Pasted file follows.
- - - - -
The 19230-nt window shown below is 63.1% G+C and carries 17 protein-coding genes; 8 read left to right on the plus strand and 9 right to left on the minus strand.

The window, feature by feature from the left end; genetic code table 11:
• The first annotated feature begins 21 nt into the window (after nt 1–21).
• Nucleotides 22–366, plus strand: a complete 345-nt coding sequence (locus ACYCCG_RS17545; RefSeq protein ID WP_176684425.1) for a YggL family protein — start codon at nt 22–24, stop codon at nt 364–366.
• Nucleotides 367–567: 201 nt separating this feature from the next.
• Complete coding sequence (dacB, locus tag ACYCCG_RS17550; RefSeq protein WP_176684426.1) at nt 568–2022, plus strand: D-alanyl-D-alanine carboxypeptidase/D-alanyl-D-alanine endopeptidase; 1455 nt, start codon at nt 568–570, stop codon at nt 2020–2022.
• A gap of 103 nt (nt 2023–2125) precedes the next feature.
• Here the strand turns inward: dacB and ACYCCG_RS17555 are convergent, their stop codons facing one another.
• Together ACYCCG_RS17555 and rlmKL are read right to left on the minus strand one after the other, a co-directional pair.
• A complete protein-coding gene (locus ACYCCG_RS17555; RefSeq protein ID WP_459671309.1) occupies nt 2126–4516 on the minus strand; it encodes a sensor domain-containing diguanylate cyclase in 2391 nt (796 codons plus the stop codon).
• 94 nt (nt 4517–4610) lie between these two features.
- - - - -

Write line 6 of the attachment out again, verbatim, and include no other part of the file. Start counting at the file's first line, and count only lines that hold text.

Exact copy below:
• Complete coding sequence (dacB, locus tag ACYCCG_RS17550; RefSeq protein WP_176684426.1) at nt 568–2022, plus strand: D-alanyl-D-alanine carboxypeptidase/D-alanyl-D-alanine endopeptidase; 1455 nt, start codon at nt 568–570, stop codon at nt 2020–2022.